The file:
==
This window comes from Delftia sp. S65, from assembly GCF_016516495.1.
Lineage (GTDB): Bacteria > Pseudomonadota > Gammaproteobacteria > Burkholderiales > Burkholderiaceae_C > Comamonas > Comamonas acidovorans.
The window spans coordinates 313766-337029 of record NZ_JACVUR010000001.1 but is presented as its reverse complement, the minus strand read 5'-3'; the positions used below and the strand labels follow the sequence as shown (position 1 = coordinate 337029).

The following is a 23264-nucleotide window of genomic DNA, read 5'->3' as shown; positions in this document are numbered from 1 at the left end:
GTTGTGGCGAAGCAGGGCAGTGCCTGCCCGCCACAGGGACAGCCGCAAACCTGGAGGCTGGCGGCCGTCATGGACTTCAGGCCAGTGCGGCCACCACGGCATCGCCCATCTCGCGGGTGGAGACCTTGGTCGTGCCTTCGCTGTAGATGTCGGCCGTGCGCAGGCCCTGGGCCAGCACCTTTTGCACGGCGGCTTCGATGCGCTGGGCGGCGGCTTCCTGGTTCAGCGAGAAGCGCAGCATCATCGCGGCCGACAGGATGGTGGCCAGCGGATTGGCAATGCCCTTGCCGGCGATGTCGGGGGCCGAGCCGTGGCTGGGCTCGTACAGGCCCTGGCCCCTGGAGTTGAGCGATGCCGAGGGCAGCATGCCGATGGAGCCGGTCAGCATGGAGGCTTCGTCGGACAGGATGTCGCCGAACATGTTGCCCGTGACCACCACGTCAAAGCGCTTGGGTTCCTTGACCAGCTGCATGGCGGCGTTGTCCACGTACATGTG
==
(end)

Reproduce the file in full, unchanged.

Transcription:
This window comes from Delftia sp. S65, from assembly GCF_016516495.1.
Lineage (GTDB): Bacteria > Pseudomonadota > Gammaproteobacteria > Burkholderiales > Burkholderiaceae_C > Comamonas > Comamonas acidovorans.
The window spans coordinates 313766-337029 of record NZ_JACVUR010000001.1 but is presented as its reverse complement, the minus strand read 5'-3'; the positions used below and the strand labels follow the sequence as shown (position 1 = coordinate 337029).

The following is a 23264-nucleotide window of genomic DNA, read 5'->3' as shown; positions in this document are numbered from 1 at the left end:
GTTGTGGCGAAGCAGGGCAGTGCCTGCCCGCCACAGGGACAGCCGCAAACCTGGAGGCTGGCGGCCGTCATGGACTTCAGGCCAGTGCGGCCACCACGGCATCGCCCATCTCGCGGGTGGAGACCTTGGTCGTGCCTTCGCTGTAGATGTCGGCCGTGCGCAGGCCCTGGGCCAGCACCTTTTGCACGGCGGCTTCGATGCGCTGGGCGGCGGCTTCCTGGTTCAGCGAGAAGCGCAGCATCATCGCGGCCGACAGGATGGTGGCCAGCGGATTGGCAATGCCCTTGCCGGCGATGTCGGGGGCCGAGCCGTGGCTGGGCTCGTACAGGCCCTGGCCCCTGGAGTTGAGCGATGCCGAGGGCAGCATGCCGATGGAGCCGGTCAGCATGGAGGCTTCGTCGGACAGGATGTCGCCGAACATGTTGCCCGTGACCACCACGTCAAAGCGCTTGGGTTCCTTGACCAGCTGCATGGCGGCGTTGTCCACGTACATGTG